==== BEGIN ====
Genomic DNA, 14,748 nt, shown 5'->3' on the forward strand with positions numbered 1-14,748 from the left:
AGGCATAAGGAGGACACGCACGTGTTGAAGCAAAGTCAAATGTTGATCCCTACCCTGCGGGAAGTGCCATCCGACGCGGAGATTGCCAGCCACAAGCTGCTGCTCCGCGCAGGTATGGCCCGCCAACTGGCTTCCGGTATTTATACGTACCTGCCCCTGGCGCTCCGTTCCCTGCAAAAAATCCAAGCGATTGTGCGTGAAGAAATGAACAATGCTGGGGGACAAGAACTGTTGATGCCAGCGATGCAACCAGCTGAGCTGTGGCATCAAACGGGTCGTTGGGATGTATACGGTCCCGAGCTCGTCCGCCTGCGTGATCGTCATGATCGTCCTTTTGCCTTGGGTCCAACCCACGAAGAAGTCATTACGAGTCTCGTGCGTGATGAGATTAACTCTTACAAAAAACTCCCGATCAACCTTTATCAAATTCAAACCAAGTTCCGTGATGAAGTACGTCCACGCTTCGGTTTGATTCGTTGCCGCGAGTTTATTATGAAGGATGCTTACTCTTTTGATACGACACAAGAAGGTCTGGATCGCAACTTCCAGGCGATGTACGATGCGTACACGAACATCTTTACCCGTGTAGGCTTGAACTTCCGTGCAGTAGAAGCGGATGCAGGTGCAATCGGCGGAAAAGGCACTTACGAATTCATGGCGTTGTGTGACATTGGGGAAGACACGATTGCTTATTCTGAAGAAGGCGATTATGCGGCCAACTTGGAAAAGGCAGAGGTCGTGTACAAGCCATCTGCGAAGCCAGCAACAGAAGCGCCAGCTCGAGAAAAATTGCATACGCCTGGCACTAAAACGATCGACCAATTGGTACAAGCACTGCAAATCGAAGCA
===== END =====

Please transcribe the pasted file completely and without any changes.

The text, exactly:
Genomic DNA, 14,748 nt, shown 5'->3' on the forward strand with positions numbered 1-14,748 from the left:
AGGCATAAGGAGGACACGCACGTGTTGAAGCAAAGTCAAATGTTGATCCCTACCCTGCGGGAAGTGCCATCCGACGCGGAGATTGCCAGCCACAAGCTGCTGCTCCGCGCAGGTATGGCCCGCCAACTGGCTTCCGGTATTTATACGTACCTGCCCCTGGCGCTCCGTTCCCTGCAAAAAATCCAAGCGATTGTGCGTGAAGAAATGAACAATGCTGGGGGACAAGAACTGTTGATGCCAGCGATGCAACCAGCTGAGCTGTGGCATCAAACGGGTCGTTGGGATGTATACGGTCCCGAGCTCGTCCGCCTGCGTGATCGTCATGATCGTCCTTTTGCCTTGGGTCCAACCCACGAAGAAGTCATTACGAGTCTCGTGCGTGATGAGATTAACTCTTACAAAAAACTCCCGATCAACCTTTATCAAATTCAAACCAAGTTCCGTGATGAAGTACGTCCACGCTTCGGTTTGATTCGTTGCCGCGAGTTTATTATGAAGGATGCTTACTCTTTTGATACGACACAAGAAGGTCTGGATCGCAACTTCCAGGCGATGTACGATGCGTACACGAACATCTTTACCCGTGTAGGCTTGAACTTCCGTGCAGTAGAAGCGGATGCAGGTGCAATCGGCGGAAAAGGCACTTACGAATTCATGGCGTTGTGTGACATTGGGGAAGACACGATTGCTTATTCTGAAGAAGGCGATTATGCGGCCAACTTGGAAAAGGCAGAGGTCGTGTACAAGCCATCTGCGAAGCCAGCAACAGAAGCGCCAGCTCGAGAAAAATTGCATACGCCTGGCACTAAAACGATCGACCAATTGGTACAAGCACTGCAAATCGAAGCA